Big-O is essentially an equation that describes how the run time scales with respect to some input variables. While that may sound confusing at first glance, I assure you that after we are done here, you have will have a very good grasp of the basics of Big-O and it’s importance in development.

In other words, Big-O is a way to represent how long an algorithm will take to execute. Let’s go through a few examples of what that means. But first, take a look here to get a better idea of what is good and bad (or ‘excellent’ and ‘horrible’).

Source: http://bigocheatsheet.com/

## O(1) - Constant Time

Let’s look at a couple of examples. If you take a look in the green zone (‘Excellent’) you’ll see O(1). This is called **constant time**, meaning the constant time algorithm will always take the same amount of time to execute, regardless of the amount of input variables. Some examples of this would be…

**pop() operations on an array**

```
let numbers = [1, 2, 3]
numbers.pop(4)
```

No matter how big the array *numbers* is, the operation will always take the same amount of time.

**Retrieving a value from an array**

```
let people = [ 'John', 'Sally', 'Frank' ]
let winner = people[1]
```

These fall in to the ‘excellent’ category of our chart because the number of input values can be few or many. The time to execute will never change.

## O(n) - Linear Time

Take a look at the ‘fair’ zone in our chart and you’ll see O(n). First off, ‘n’ is just an arbitrary variable (although customary) and can be replaced by any variable you wish. O(n) is known as **linear time**, which means that the loop executes *N* numbers of times. The time will increase or decrease proportionally in relation to the number of input variables.

A real world of example of this would sorting a pile of books in alphabetical order on a shelf. The bigger the pile of books, the more time it is going to take.

An easy code example would be a standard loop.

```
for (let i = 0; i < N; i++) {
// do something in constant time...
}
```

The higher *N* is, the more time it is going to take.

## O(n^2) - Quadratic Time

That reads as ‘O of n squared’. We are now in the ‘horrible’ zone in our chart when it comes to efficiency. Not only will the operations increase as *N* increases, *it will increase exponentially.*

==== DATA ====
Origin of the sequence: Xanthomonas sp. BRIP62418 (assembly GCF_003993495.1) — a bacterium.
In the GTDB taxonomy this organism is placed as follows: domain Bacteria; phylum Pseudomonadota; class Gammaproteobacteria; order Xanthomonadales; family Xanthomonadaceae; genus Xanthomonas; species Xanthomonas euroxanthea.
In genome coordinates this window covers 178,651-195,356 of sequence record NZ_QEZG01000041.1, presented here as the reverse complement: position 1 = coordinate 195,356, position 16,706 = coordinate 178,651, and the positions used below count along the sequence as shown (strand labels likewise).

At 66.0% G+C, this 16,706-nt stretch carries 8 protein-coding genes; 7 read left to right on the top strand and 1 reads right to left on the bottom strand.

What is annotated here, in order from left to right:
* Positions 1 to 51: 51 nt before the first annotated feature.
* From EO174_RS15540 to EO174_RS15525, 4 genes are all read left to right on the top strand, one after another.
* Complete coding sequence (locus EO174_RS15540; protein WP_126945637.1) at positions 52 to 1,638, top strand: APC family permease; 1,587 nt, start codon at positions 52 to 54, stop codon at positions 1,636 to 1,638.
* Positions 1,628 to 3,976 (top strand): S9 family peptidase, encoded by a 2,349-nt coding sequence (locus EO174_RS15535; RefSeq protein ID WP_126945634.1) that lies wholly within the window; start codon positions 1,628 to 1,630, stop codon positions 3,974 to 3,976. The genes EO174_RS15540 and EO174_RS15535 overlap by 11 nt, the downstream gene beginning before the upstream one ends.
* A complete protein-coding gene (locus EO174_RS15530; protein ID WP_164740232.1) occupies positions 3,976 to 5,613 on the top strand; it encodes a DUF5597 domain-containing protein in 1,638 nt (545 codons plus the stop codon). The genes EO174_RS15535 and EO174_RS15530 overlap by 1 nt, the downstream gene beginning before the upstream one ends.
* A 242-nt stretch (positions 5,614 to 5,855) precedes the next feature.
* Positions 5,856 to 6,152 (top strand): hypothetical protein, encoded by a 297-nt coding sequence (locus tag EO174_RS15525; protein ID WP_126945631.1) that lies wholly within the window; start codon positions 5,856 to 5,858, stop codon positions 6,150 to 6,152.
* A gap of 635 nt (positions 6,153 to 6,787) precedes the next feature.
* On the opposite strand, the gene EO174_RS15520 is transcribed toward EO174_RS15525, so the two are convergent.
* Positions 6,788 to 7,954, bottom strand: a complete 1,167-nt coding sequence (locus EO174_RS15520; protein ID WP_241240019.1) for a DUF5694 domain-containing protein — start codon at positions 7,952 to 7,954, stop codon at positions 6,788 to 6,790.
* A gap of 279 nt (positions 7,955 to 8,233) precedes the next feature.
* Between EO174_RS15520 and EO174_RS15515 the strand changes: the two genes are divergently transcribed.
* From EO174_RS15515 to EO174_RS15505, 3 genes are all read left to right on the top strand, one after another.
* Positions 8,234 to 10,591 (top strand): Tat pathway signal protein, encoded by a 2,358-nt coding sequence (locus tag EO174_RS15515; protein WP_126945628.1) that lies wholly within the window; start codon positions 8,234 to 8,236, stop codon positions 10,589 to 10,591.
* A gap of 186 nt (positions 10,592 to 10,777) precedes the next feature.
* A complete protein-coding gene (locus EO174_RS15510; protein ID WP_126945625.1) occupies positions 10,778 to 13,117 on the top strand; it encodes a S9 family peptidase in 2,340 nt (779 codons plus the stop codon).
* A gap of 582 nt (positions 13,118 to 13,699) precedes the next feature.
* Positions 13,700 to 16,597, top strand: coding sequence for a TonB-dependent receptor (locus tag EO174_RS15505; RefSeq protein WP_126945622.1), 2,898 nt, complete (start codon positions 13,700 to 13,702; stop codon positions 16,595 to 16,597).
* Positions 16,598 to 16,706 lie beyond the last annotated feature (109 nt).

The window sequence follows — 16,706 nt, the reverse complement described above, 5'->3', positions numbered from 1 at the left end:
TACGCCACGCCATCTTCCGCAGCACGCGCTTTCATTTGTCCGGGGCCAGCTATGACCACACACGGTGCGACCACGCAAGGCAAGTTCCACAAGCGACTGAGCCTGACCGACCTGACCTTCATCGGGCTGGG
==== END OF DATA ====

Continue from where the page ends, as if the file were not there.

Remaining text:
A real world example of quadratic time would be going through a deck of cards to check for doubles. Each new card will force you to start the process over (unless you have a photographic memory).

A good code example of this would be nested loops. Each single iteration of the first loop will result in a total iteration of the second loop.

```
for (let i = 0; i < N; i++) {
for (let j = 0; j < N; j++) {
// do something in constant time...
}
}
```

Each 1 unit that *N* increases will cause 2 more loops to execute. This is extremely inefficient and is to be avoided at all costs, for obvious reasons.

## O(Log n) - Logarithmic Time

Logarithmic time grows slower as *N* grows. A good way to check if a loop is *log n* is to see if the counting variable doubles instead of incrementing by 1. Here is a code example to help explain that concept.

```
for (let i = 0; i < N; i *= 2) {
// do something in constant time...
}
```

While it may seem this is on the inefficient side, O(Log n) algorithms actually have excellent performance when it comes to large data sets:

Source: http://cooervo.github.io

## O(n * Log n) - Linearithmic Time

Linearithmic algorithms are also capable of good performance when it comes to large data sets.

A code example would be to combine a couple we have already learned.

```
for (let i = 0; i < N; i++) { // linear loop O(n)
for (let i = 0; i < N; i *= 2) { // O(Log n)
// do something in constant time...
}
}
```

Source: http://cooervo.github.io

While we have only scratched the surface of Big O Notation, my hope is that you have a better grasp on the concept. If you would like to understand more, I recommend you take a look at some of the sources I used to study Big-O myself.

cooervo’s Github repo: Algorithms-DataStructures-BigONotation